Michelle Obama Still Struggling to Define Her Role as First Lady

The first African-American first lady works find her way on the public stage.

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By SHARE

On Feb. 10, 2007, Sen. Barack Obama stood in the sunlight on the steps of the Illinois Old State Capitol to announce his candidacy for president. While commentators focused on the son of a white mother and African father potentially ascending to the nation's highest office, his wife, Michelle, the great-great granddaughter of a slave, perhaps offered just as remarkable a story.

Following her husband's victory in November 2008, observers speculated how Michelle—as the first African-American first lady—would define her role and incorporate her experiences as a lawyer and as the mother of two young girls. Since then, she has won wide praise for her personal style and down-to-earth manner, says Myra Gutin, author of The President's Partner: The First Lady in the Twentieth Century (1989), but "after only 18 months, it's too early to know what Michelle Obama's legacy will be." The record suggests she is struggling to find a way to satisfy the public's preference for a noncontroversial "mom-in-chief" along with her own desire to make substantive contributions. Finding that ideal mix may prove challenging.


This story on Michelle Obama is reprinted from U.S. News & World Report's special collector’s edition on the fascinating women who influenced America’s presidents and their times.


Michelle LaVaughn Robinson grew up on Chicago's South Side. Though her parents did not have much money—her father had a job at the city waterworks while her mother was a full-time homemaker—they provided Michelle and her older brother Craig with the love and discipline they would need to excel in school. Impressively, both graduated from Princeton, after which Michelle went on to Harvard Law. Her first job at the Chicago law firm now called Sidley Austin lasted only a few years, but it had an outsize effect on Michelle's career path: She was asked to mentor a gifted Harvard Law student and 1989 summer associate named Barack Obama. Though she initially hesitated at the idea of an office romance, she finally agreed to date him. They married in 1992.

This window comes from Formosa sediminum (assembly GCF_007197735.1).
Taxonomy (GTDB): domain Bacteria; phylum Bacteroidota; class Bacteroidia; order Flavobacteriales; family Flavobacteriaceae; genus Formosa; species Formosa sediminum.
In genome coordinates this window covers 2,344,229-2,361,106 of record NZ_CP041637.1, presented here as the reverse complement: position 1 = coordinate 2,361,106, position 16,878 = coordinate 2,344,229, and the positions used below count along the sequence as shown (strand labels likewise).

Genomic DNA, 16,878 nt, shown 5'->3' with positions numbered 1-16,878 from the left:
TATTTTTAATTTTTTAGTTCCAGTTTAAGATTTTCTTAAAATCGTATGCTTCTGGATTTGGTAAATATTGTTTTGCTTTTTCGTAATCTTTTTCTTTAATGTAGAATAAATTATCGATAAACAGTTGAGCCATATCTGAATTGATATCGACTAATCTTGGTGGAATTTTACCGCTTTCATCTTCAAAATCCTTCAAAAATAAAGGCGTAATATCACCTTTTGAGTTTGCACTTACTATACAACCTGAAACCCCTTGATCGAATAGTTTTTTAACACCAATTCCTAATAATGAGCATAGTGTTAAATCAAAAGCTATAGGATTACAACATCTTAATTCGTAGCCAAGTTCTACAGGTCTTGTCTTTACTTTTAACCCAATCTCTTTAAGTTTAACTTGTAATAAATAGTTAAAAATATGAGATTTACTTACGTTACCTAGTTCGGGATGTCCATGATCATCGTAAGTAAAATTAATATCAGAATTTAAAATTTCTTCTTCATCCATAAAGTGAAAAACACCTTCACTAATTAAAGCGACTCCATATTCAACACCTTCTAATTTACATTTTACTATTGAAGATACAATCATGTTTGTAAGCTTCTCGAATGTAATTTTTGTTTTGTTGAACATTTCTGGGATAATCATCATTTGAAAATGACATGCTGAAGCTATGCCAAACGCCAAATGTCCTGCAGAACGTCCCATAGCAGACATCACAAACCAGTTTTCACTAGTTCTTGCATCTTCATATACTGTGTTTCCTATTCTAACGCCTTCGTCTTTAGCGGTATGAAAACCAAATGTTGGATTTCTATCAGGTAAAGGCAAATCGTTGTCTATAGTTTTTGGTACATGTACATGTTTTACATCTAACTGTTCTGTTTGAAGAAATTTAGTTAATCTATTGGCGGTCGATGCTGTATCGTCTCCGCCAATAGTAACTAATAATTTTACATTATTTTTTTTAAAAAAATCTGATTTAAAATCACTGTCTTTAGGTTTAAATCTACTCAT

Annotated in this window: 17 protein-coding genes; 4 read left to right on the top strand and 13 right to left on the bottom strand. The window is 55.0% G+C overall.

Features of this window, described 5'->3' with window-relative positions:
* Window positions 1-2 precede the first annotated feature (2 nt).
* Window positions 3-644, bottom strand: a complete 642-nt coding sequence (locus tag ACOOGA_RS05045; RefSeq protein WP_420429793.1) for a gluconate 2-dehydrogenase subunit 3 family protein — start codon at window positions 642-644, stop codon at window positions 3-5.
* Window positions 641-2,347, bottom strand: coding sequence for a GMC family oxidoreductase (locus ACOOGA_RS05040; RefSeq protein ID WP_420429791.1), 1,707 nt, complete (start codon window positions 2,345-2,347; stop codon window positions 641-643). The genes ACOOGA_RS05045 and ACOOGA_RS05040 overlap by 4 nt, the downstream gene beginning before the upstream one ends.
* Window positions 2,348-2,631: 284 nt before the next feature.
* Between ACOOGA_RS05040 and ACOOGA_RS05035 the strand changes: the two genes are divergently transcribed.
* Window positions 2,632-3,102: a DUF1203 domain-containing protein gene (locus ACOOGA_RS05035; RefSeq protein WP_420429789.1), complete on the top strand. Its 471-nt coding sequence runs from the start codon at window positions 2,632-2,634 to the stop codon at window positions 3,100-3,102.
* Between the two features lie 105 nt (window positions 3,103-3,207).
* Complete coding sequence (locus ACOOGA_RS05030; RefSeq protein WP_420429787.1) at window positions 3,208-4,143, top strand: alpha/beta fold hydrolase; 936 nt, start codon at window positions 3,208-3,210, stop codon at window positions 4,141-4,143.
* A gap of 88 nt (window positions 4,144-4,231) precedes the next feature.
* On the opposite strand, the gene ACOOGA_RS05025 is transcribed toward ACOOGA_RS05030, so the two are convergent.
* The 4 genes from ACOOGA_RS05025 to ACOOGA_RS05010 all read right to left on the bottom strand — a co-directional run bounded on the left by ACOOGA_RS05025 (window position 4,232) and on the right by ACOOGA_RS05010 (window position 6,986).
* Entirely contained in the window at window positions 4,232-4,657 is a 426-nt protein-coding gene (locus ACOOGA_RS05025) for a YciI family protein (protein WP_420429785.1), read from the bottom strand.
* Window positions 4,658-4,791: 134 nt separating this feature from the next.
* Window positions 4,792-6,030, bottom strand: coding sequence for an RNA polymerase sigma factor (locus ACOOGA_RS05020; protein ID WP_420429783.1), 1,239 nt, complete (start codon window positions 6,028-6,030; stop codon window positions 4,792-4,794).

[See photos of the Obamas behind the scenes.]

Michelle thought her husband would write and teach law. She considered politics a waste of time, but in 1996 Obama ran for the Illinois state Senate. When he won his seat, Michelle objected to his spending several days a week in Springfield while she worked full time and managed their home. By 2000, two years after the birth of their daughter Malia (a second, Natasha, known as "Sasha," would follow in 2001), and amid an unsuccessful run for Congress by Obama, the marriage had become "strained," journalist Richard Wolffe wrote in Renegade: The Making of a President (2009).

Michelle was still ambivalent when Obama announced his apparent long-shot candidacy for the U.S. Senate in 2004. According to David Remnick, author of The Bridge: The Life and Rise of Barack Obama (2010), Obama promised he would quit politics if he lost—a move he admitted to friends would make his wife happy. But after a Democratic opponent imploded in messy personal disclosures, Obama won the nomination. Just months later he gave a tour de force speech at the Democratic National Convention. When he won the Senate seat in November, the couple catapulted onto the national stage and people began mentioning Obama as a future presidential candidate.

The explosion of press attention in 2007 seemed to catch Michelle unprepared. Just a few years earlier, she had been largely unknown outside Chicago. Naturally outspoken and occasionally biting in her humor, she now had her every word weighed. Though many commended her warm, spontaneous style and energy, she made some mistakes. Not everyone approved of her discussing Obama's shortcomings around the house (such as a habit of "leaving his underwear in the kitchen"). But far more damaging was her February 2008 comment at a Wisconsin event that "for the first time in my adult life I am proud of my country because it feels like hope is finally making a comeback." Though she later tried to clarify her remark, her poll numbers plummeted, and the Obama campaign moved quickly to remake her image, Gutin says.